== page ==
HC Deb 30 May 1946 vol 423 cc228-9W
Mr. Gordon-Walker

asked the Secretary of State for Foreign Affairs whether he has made any fresh representations to the Spanish Government regarding the position of political prisoners in Spain: and what has been the result.

Mr. McNeil

This is an aspect of the present regime in Spain which I have very much in mind and which His Majesty's Ambassador is constantly watching. He recently discussed the detention and treatment of prisoners fully with the responsible Spanish Ministers. They provided the following information Since 1940 some 200,000 prisoners have been released conditionally, including 14,251 who were serving sentences for offences committed during the Civil War and who have been released since 1st August, 1945. The total number of persons imprisoned in Spain today is slightly over 40,000. Of this total, 70,811 are still imprisoned for offences committed during the Civil War, but 7,200 of them have been convicted of common crimes and will therefore not benefit from the political amnesty of last October. 9,000 persons remain imprisoned for offences committed since the close of the Civil War and 3,206 of them are still awaiting trial: no amnesty has yet been decreed for such persons.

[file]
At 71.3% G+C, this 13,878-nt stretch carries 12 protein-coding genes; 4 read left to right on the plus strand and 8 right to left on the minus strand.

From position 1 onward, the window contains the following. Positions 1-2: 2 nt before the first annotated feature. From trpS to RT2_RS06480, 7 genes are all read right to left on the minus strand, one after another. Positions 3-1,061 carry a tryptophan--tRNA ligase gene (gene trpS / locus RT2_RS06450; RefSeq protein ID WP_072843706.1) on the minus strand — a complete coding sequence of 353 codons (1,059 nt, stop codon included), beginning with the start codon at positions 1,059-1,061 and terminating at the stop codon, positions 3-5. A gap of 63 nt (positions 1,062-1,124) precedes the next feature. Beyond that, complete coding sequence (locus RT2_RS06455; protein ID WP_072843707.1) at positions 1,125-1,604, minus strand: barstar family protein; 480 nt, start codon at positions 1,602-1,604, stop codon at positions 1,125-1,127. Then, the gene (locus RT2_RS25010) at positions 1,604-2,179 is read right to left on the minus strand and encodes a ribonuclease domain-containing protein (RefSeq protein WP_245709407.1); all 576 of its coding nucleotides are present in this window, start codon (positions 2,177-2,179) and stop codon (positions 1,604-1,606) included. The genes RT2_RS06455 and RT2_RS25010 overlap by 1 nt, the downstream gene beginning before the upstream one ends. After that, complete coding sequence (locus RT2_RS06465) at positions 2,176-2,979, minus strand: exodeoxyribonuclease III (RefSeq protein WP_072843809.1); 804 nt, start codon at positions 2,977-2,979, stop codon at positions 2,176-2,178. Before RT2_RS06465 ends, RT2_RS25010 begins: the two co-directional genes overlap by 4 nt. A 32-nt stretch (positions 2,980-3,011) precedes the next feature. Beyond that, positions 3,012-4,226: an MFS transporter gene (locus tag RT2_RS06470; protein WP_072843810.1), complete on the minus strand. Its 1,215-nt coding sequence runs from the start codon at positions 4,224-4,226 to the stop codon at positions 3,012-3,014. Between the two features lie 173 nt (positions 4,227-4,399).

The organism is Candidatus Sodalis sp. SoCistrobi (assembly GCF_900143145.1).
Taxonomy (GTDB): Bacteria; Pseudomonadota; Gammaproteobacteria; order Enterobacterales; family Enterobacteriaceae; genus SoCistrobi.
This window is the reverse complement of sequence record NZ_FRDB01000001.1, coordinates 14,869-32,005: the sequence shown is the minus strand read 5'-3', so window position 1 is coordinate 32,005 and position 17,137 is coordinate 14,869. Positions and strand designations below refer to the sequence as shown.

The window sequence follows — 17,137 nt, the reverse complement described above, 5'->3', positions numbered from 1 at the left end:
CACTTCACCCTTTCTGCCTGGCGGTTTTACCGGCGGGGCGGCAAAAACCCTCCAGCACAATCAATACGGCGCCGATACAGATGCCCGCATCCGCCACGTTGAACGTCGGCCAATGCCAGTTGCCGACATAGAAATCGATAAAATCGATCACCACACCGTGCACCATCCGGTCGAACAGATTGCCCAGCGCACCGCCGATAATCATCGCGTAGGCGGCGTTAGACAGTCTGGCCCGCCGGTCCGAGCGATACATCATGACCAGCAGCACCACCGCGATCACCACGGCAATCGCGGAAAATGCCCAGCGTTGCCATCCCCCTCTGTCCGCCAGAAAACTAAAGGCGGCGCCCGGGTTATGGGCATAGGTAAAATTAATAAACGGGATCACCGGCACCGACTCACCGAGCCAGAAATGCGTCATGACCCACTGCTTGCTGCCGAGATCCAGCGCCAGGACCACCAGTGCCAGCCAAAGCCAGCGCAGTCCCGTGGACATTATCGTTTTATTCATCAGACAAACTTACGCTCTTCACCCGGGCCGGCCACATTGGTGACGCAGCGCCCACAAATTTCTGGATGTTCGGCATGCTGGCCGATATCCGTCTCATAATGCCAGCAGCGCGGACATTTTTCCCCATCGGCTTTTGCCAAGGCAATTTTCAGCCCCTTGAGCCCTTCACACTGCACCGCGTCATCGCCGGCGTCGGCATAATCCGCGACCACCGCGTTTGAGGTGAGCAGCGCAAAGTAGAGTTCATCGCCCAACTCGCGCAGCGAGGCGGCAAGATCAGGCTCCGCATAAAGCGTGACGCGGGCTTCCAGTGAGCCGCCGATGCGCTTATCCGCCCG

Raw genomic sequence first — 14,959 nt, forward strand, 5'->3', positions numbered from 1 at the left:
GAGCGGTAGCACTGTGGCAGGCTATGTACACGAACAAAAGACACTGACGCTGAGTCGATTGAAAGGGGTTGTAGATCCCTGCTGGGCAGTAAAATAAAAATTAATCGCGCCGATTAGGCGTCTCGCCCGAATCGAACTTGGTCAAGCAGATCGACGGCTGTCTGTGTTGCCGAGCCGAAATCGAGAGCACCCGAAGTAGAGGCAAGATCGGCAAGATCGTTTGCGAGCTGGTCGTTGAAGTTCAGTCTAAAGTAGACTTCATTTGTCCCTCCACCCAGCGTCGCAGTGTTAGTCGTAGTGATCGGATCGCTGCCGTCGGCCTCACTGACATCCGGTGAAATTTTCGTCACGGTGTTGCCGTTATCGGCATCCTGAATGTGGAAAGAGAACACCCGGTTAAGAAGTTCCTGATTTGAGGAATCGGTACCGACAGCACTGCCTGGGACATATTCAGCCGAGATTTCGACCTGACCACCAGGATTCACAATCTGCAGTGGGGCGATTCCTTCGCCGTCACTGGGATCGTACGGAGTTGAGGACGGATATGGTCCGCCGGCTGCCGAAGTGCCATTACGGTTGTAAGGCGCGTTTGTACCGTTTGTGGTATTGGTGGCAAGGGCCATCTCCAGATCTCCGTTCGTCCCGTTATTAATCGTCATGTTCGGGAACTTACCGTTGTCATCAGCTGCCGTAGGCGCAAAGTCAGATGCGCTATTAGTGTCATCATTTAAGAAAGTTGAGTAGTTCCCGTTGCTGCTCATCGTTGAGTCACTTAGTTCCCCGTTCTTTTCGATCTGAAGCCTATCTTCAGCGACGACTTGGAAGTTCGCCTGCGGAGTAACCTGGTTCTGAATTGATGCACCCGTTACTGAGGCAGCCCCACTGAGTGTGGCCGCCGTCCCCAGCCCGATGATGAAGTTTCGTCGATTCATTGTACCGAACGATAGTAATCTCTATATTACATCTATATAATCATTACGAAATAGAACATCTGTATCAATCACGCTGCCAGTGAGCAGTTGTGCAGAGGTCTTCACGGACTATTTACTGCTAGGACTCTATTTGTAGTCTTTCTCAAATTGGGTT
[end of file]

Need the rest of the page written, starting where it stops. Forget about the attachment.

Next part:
His Majesty's Ambassador again emphasised to the Spanish officials the strong feelings aroused abroad by the fact that civilians were still being tried by courts martial, by the unjustifiable severity of the sentences for offences substantially political and conscientious, and by reports of the harsh treatment meted out to prisoners on their arrest: He observed that, while it seemed that persons were not generally ill-treated in the actual prison, Spanish police officials too often brutally maltreated prisoners at the time of arrest. The Ambassador was informed that instructions had repeatedly been issued to subordinate police officials for the purpose of safeguarding persons under arrest from maltreatment. He was invited to bring to the notice of the Minister concerned any report of ill-treatment which he received, and was offered facilities to send a representative to interview any prisoners.

The Ambassador will continue to watch this problem closely. It is to be noted that representatives of the British Embassy have, after representations, been permitted to attend some of the recent trials of persons charged with political offences.